Ever since we first gazed up at the night sky, we've dreamed of travelling to the stars.
Sadly we don't have a Saturn V rocket or a hyperdrive, so we'll just have to make do with these games.
FTL: Faster Than Light (2012, PC, Mac)
Who hasn't wanted to be the captain of a space vessel, to sit on the bridge of the Battlestar Galactica or the Enterprise and order luckless redshirts into battle?
FTL puts you in command of a spaceship, hopping between jump points, exploring and taking on enemies, while taking on resources in a bid to improve your boat.
It's more reminiscent of a board game than a PC game, but it's unforgiving – leading to some frantic battles with rebels and pirates, as you desperately try to repair your frazzled life support system while repelling boarders and keeping your weapons online. You can almost picture William Shatner hurling himself out of his chair as someone shakes the camera.
Kerbal Space Program (2011, PC, Mac)
A space exploration game in the truest sense of the phrase, KSP puts you in charge of a space program, with a mission to explore the solar system in which the planet Kerbin orbits.
Furnished with an infinite supply of willing Kerbal volunteers, you construct rockets and other flying machines to blast them off into space – more often than not, bringing them back alive is a secondary concern. The Kerbals may be cartoonish, but the game is anything but; its accurate orbital mechanics have won it a fanatical following among physics and spaceflight buffs.
Elite (1984, BBC Micro)
The granddaddy of all space exploration games, Elite used procedural generation to cram a galaxy's worth of planetary systems into 22K of memory.
Awe-inspiring in its scope, it gave you a whole universe to play in – and you could choose your path through the game, whether that meant trading in commodities or slaves, or just becoming a pirate. Profit was the only measure of success, and morality was a secondary concern – making it perfectly in tune with the 1980s and its yuppies.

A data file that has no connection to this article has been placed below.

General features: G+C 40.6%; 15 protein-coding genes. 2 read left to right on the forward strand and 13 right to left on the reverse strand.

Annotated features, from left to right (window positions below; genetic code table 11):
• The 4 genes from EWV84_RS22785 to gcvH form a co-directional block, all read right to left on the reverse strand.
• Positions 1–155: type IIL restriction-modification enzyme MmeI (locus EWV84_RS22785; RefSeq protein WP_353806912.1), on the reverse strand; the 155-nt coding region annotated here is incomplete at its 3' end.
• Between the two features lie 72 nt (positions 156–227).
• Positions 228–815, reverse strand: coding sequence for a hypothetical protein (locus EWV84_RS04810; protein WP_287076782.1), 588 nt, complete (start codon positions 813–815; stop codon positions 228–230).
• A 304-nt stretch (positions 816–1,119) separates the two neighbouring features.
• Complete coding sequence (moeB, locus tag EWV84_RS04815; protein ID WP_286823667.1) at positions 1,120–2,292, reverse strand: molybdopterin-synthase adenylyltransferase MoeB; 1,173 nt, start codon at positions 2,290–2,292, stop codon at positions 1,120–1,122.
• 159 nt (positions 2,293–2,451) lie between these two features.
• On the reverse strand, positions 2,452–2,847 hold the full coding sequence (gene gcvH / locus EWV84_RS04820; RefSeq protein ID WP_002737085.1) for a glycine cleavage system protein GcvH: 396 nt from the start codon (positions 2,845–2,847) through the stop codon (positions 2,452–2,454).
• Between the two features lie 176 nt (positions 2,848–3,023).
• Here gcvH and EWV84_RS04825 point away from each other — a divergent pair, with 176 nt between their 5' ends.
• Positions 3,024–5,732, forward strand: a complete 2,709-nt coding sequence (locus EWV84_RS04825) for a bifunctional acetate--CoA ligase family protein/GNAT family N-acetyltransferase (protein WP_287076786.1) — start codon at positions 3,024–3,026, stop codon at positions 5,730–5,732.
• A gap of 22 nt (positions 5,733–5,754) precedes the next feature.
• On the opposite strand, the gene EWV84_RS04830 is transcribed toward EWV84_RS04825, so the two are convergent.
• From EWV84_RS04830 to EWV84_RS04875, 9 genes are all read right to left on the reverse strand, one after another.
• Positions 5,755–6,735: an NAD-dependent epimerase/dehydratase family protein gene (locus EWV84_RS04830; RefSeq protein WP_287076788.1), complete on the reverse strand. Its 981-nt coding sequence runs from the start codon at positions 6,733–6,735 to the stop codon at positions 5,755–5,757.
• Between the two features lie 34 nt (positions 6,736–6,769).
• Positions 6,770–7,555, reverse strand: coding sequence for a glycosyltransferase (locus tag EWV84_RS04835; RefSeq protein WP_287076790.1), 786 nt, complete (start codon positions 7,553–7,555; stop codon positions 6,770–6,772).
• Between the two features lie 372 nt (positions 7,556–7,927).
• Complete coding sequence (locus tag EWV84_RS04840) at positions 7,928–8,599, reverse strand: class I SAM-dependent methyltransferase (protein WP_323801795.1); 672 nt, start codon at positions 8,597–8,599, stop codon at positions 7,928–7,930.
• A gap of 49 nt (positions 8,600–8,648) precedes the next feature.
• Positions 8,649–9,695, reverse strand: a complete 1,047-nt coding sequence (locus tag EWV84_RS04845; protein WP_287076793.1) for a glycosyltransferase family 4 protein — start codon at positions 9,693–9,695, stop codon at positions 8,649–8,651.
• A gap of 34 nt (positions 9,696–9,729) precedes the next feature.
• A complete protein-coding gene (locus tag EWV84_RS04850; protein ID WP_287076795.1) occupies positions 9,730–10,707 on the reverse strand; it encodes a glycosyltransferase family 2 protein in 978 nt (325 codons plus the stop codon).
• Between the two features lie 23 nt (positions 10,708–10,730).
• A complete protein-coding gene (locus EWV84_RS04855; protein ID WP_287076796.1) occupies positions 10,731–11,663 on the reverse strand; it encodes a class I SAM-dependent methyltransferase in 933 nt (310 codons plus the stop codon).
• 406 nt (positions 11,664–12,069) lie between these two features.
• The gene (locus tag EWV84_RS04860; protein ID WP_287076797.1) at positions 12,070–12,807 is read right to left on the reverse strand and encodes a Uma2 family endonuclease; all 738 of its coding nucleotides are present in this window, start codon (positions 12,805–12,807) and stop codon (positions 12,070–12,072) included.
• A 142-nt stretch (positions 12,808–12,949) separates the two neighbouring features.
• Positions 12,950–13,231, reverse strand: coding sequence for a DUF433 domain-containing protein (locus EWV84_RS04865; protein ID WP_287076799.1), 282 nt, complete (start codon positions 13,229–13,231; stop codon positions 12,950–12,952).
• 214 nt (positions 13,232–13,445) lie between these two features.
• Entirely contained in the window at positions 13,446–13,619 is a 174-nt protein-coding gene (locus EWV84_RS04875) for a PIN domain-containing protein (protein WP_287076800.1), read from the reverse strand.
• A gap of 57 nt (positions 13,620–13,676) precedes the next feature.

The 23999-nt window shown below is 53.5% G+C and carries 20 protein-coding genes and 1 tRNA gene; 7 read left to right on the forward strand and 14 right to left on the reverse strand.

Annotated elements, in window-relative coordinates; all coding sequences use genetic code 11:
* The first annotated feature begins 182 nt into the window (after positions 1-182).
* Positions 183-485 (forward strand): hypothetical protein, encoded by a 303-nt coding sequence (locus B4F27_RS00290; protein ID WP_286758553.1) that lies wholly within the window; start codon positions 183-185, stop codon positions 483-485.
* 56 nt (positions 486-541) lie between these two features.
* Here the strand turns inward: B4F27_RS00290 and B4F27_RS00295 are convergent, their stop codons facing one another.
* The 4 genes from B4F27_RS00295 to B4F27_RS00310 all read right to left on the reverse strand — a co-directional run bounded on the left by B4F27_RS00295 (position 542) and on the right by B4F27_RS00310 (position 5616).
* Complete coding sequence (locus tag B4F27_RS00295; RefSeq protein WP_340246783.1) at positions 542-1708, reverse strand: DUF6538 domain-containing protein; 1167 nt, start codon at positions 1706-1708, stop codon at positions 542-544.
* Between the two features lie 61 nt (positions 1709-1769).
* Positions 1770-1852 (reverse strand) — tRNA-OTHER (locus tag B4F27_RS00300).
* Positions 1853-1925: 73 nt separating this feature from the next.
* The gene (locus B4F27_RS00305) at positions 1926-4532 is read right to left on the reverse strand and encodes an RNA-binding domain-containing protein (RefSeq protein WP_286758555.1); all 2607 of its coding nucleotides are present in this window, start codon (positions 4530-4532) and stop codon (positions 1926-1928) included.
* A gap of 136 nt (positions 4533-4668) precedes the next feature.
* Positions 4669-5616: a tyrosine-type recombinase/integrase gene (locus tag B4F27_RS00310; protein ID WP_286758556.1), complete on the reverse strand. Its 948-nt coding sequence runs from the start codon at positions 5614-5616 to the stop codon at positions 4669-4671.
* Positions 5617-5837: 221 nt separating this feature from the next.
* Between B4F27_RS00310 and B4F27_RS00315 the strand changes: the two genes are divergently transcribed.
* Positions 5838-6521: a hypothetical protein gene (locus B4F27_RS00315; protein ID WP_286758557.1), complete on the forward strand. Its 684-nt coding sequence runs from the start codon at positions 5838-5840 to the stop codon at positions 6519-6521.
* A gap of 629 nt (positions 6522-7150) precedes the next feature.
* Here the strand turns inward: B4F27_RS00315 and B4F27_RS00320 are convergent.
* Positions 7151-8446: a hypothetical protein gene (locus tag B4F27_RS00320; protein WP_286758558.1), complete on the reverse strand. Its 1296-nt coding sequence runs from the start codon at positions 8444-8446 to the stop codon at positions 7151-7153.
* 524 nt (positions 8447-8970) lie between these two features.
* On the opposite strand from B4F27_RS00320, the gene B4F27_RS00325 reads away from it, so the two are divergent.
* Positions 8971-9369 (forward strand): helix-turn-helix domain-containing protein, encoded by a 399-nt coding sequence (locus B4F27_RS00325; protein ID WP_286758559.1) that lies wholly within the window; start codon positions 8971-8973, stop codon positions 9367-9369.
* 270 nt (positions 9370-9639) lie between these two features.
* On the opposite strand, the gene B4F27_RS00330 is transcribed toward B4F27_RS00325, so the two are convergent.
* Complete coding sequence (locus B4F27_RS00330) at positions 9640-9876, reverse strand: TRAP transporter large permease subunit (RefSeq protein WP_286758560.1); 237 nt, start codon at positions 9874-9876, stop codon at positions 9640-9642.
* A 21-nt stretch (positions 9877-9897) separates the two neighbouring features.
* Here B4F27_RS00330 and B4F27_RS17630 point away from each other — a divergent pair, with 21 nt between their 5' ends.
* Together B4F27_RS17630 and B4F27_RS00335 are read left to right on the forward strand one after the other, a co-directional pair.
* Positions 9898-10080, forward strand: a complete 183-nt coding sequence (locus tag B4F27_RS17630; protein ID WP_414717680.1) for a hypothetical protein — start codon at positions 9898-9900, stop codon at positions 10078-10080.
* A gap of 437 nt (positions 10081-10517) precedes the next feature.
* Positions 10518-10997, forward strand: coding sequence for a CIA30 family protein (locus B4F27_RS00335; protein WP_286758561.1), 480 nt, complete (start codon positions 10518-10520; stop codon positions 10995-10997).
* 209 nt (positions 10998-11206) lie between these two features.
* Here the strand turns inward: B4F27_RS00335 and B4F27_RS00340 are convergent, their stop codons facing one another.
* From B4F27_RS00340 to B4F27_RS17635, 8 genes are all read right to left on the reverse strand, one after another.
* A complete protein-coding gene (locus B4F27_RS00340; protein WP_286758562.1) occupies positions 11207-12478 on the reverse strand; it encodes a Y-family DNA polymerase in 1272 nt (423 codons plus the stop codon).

Wing Commander (1990, PC)
"Every image on this box was taken from the game!" promised Wing Commander's packaging. My 10-year-old mind was blown by the graphics. But it was the space dogfights and compelling storyline – with branching missions! – that turned the game into an obsession.
And not just for me; the game spawned several sequels, a truly wretched movie and even a cartoon. But its lasting legacy was the space combat sim genre, which burned brightly for a few years before fizzling out.
Space combat sims have been languishing in the doldrums for a decade or more – but Wing Commander creator Chris Roberts is mounting a comeback for the genre with Star Citizen. It's raised a whopping US$40m through crowdfunding, and you can read all about it here.
X-Wing Alliance (1999, PC)
The X-Wing and TIE Fighter games were brilliant – unlike arcade-style Star Wars games like Rogue Squadron, they put you in full control of a Rebel or Imperial fighter, juggling shields, power and engines with the sort of attention to detail you'd expect from a full flight simulator.
X-Wing Alliance was the best of the lot. As well as the space action – you even get to fly the Millennium Falcon in the battle of Endor – it wove an intricate story around the events of the films, casting you as one Ace Azzameen, youngest member of a merchant dynasty whose involvement in the Rebel Alliance threatens to tear his family apart.
Inexplicably, LucasArts never delivered a follow-up to the series, and new Star Wars owners Disney have shown no signs of picking up the baton. Maybe the US$40m success of Star Citizen will convince them – give us a proper X-Wing Alliance sequel, Disney. With Oculus Rift support. It'll fly off the shelves.
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